In celebration of National Donut Day (2nd June 2017) we’ve taken a keen interest in Miele’s deliciously knowledgeable take on doughnuts…
In almost every corner of the globe people love deep-fried dough. Coated with icing sugar, syrup, honey or chocolate, here’s a sweet temptation not many will be able to resist.
On the Japanese islands of Okinawa the small, sweet, fried dough balls are called “Andagi”, in Lebanon “Awwamaat”, in India “Balushai” or “Gulab Jamun”, in Kazakhstan “Baursaki”, in Germany “Krapfen” and in southern USA “Hush Puppy”. As different as all these names may be, they all refer to a small ball of simple yeast, choux or quark dough, deep-fried in hot vegetable oil or animal fat.
What sounds so simple has understandably inspired creative spirits everywhere to hide all manner of delicious surprises inside: sweet creams, fruity jams, confitures, jellies or preserves, chopped nuts, marzipan, chocolate, dried and marinated fruit. Because the dough balls are only dipped into the oil for a few minutes, the filling should be ready to eat before frying and it should not expand or the dough will burst.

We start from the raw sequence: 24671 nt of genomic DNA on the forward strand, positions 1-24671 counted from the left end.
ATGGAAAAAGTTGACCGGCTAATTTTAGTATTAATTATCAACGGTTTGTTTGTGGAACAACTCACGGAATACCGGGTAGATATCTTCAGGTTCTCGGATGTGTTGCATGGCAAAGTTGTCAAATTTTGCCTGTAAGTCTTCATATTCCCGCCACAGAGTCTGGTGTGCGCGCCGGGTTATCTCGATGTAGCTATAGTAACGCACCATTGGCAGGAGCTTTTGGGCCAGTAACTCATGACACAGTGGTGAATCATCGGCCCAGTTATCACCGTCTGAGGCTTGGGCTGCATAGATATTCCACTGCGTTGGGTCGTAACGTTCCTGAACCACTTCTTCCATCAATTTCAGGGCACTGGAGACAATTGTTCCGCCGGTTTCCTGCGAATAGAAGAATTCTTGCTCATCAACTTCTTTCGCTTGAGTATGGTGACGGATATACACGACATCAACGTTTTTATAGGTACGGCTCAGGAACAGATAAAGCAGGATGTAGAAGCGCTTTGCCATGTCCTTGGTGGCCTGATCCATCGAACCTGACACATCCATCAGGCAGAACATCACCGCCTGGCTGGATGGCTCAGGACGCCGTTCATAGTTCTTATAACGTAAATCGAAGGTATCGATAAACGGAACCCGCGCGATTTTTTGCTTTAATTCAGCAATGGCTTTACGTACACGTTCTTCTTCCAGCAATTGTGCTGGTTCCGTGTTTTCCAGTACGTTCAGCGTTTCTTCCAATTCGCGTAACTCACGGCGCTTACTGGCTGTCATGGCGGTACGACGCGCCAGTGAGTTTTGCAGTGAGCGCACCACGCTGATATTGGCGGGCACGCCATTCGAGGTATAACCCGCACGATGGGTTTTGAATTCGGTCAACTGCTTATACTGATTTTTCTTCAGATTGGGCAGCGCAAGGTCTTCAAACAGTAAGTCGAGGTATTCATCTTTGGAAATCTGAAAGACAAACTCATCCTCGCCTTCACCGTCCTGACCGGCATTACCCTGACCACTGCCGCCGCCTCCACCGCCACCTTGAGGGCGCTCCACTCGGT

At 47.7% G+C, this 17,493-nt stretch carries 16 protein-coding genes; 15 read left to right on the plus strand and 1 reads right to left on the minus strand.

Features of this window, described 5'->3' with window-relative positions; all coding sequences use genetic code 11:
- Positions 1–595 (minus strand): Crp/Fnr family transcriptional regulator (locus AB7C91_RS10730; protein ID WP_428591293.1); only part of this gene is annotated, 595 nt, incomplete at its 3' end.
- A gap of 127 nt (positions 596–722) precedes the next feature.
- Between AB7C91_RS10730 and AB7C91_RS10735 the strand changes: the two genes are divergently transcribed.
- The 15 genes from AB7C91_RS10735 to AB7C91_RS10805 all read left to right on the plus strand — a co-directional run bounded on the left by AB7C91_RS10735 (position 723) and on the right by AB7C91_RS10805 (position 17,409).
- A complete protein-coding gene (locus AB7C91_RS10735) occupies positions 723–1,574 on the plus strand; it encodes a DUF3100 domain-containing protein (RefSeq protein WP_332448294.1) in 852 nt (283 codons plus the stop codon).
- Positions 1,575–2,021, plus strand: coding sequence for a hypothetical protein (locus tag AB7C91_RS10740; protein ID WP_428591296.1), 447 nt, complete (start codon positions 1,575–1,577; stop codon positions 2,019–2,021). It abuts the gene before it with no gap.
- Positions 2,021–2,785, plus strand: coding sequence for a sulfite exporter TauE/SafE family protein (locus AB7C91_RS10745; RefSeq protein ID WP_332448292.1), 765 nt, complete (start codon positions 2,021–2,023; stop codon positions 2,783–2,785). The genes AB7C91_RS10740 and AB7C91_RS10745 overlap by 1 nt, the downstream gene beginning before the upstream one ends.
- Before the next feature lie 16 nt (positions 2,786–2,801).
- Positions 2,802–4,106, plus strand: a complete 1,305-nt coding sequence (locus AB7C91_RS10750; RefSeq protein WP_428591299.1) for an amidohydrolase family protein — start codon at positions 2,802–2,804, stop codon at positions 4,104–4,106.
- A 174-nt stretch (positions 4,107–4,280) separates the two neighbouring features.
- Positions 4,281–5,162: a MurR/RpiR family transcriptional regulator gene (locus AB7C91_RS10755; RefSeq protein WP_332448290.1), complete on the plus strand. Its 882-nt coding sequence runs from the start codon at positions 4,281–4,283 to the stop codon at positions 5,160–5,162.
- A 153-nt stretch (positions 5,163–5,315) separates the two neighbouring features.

In Spain, Mexico and southern China they do not form the dough into small balls – they use piping bags to make long snakes called “churro” or “youtiao”. In Portugal these snakes are formed into spirals and are called “farturas”. In Hungary “lángos” are a popular snack for the road: a round flat cake the size of a hand, filled with fruit sauce – similar to Germany’s fist-sized “Berliner” or Poland’s “pączki”, which are filled with rose hip preserve.
If you intend to add sugar, syrup, honey or chocolate to the doughnut after frying, you should lay them out on kitchen paper and make sure they have completely cooled first because if the surface is too warm the sugar will melt and the chocolate will run.
May 31, 2017